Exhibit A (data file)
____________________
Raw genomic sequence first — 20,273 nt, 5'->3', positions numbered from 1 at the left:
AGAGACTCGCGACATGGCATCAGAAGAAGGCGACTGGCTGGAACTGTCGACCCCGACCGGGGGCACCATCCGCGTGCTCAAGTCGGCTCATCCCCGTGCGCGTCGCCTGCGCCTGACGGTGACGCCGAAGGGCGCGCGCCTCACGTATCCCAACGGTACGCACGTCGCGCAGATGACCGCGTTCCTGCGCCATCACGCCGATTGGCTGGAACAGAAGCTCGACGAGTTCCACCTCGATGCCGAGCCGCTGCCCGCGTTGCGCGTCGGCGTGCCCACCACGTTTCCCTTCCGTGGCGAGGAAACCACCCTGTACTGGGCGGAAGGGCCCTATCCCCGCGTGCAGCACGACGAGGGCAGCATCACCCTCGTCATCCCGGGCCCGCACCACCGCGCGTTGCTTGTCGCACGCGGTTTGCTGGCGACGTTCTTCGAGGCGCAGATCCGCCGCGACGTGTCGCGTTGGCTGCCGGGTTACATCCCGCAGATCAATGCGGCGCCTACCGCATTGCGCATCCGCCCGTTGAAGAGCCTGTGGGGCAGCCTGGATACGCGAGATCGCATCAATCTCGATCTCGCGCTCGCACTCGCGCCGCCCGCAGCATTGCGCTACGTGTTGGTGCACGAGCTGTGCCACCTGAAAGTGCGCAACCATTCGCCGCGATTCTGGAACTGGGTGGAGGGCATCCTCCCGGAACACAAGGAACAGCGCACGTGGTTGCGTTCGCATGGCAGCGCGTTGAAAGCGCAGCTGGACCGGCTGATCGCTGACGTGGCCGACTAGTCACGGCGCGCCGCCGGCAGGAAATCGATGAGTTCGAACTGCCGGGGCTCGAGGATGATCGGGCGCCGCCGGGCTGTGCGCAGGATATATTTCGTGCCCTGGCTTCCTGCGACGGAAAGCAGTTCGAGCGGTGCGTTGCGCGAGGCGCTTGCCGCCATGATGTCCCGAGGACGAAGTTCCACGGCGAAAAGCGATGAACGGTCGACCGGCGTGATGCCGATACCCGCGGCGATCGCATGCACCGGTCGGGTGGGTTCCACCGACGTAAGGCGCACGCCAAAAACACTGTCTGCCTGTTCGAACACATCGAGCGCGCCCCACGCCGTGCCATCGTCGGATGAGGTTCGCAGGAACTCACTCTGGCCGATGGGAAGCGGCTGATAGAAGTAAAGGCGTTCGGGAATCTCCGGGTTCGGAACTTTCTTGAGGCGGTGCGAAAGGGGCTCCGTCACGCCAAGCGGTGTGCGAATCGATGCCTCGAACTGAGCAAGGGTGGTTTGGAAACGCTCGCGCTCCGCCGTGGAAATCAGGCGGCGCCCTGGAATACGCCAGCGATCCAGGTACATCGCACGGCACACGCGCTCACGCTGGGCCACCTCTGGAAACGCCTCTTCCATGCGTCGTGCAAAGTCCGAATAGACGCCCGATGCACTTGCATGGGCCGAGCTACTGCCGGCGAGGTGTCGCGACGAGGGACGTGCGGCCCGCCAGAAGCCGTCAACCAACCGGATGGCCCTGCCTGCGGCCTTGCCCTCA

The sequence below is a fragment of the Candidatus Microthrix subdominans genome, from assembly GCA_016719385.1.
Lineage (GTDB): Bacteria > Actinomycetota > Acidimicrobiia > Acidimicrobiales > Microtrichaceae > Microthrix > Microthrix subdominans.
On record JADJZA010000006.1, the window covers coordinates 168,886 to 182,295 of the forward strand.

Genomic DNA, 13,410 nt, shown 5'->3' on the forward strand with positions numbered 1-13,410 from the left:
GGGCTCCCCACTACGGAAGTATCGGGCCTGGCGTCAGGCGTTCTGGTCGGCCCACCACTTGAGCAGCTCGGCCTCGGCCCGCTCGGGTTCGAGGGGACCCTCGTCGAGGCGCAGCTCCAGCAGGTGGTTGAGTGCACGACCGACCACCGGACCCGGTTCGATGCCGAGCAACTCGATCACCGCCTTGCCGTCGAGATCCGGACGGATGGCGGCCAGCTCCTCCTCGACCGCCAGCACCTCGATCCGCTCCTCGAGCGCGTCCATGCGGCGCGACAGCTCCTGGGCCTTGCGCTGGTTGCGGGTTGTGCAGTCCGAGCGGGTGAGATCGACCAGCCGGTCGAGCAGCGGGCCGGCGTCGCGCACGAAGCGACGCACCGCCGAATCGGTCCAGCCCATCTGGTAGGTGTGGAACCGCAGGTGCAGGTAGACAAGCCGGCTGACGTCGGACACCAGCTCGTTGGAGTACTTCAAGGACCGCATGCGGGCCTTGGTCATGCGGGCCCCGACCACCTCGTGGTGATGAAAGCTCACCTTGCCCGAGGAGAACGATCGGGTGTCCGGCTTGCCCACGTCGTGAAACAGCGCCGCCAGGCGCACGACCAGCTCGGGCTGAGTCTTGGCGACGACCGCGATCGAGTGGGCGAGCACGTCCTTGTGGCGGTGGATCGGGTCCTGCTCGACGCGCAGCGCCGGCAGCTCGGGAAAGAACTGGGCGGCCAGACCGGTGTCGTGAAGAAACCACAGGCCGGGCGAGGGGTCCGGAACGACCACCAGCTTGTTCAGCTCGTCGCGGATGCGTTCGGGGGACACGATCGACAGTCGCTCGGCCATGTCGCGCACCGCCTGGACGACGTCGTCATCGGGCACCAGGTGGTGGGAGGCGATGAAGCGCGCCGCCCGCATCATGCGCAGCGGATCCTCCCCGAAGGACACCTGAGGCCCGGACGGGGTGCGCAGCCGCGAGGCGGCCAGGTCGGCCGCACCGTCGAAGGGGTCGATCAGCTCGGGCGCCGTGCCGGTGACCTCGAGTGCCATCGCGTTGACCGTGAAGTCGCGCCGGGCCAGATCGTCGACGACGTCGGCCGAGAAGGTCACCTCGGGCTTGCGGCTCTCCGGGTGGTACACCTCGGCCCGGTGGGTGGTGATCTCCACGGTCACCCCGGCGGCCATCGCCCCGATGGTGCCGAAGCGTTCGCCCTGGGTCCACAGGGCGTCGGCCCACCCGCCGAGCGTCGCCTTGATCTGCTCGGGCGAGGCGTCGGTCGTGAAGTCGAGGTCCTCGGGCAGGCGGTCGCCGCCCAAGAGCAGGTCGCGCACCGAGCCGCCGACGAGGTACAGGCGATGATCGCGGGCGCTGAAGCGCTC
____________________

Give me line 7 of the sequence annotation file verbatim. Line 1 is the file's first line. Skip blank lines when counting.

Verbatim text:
GGGCTCCCCACTACGGAAGTATCGGGCCTGGCGTCAGGCGTTCTGGTCGGCCCACCACTTGAGCAGCTCGGCCTCGGCCCGCTCGGGTTCGAGGGGACCCTCGTCGAGGCGCAGCTCCAGCAGGTGGTTGAGTGCACGACCGACCACCGGACCCGGTTCGATGCCGAGCAACTCGATCACCGCCTTGCCGTCGAGATCCGGACGGATGGCGGCCAGCTCCTCCTCGACCGCCAGCACCTCGATCCGCTCCTCGAGCGCGTCCATGCGGCGCGACAGCTCCTGGGCCTTGCGCTGGTTGCGGGTTGTGCAGTCCGAGCGGGTGAGATCGACCAGCCGGTCGAGCAGCGGGCCGGCGTCGCGCACGAAGCGACGCACCGCCGAATCGGTCCAGCCCATCTGGTAGGTGTGGAACCGCAGGTGCAGGTAGACAAGCCGGCTGACGTCGGACACCAGCTCGTTGGAGTACTTCAAGGACCGCATGCGGGCCTTGGTCATGCGGGCCCCGACCACCTCGTGGTGATGAAAGCTCACCTTGCCCGAGGAGAACGATCGGGTGTCCGGCTTGCCCACGTCGTGAAACAGCGCCGCCAGGCGCACGACCAGCTCGGGCTGAGTCTTGGCGACGACCGCGATCGAGTGGGCGAGCACGTCCTTGTGGCGGTGGATCGGGTCCTGCTCGACGCGCAGCGCCGGCAGCTCGGGAAAGAACTGGGCGGCCAGACCGGTGTCGTGAAGAAACCACAGGCCGGGCGAGGGGTCCGGAACGACCACCAGCTTGTTCAGCTCGTCGCGGATGCGTTCGGGGGACACGATCGACAGTCGCTCGGCCATGTCGCGCACCGCCTGGACGACGTCGTCATCGGGCACCAGGTGGTGGGAGGCGATGAAGCGCGCCGCCCGCATCATGCGCAGCGGATCCTCCCCGAAGGACACCTGAGGCCCGGACGGGGTGCGCAGCCGCGAGGCGGCCAGGTCGGCCGCACCGTCGAAGGGGTCGATCAGCTCGGGCGCCGTGCCGGTGACCTCGAGTGCCATCGCGTTGACCGTGAAGTCGCGCCGGGCCAGATCGTCGACGACGTCGGCCGAGAAGGTCACCTCGGGCTTGCGGCTCTCCGGGTGGTACACCTCGGCCCGGTGGGTGGTGATCTCCACGGTCACCCCGGCGGCCATCGCCCCGATGGTGCCGAAGCGTTCGCCCTGGGTCCACAGGGCGTCGGCCCACCCGCCGAGCGTCGCCTTGATCTGCTCGGGCGAGGCGTCGGTCGTGAAGTCGAGGTCCTCGGGCAGGCGGTCGCCGCCCAAGAGCAGGTCGCGCACCGAGCCGCCGACGAGGTACAGGCGATGATCGCGGGCGCTGAAGCGCTC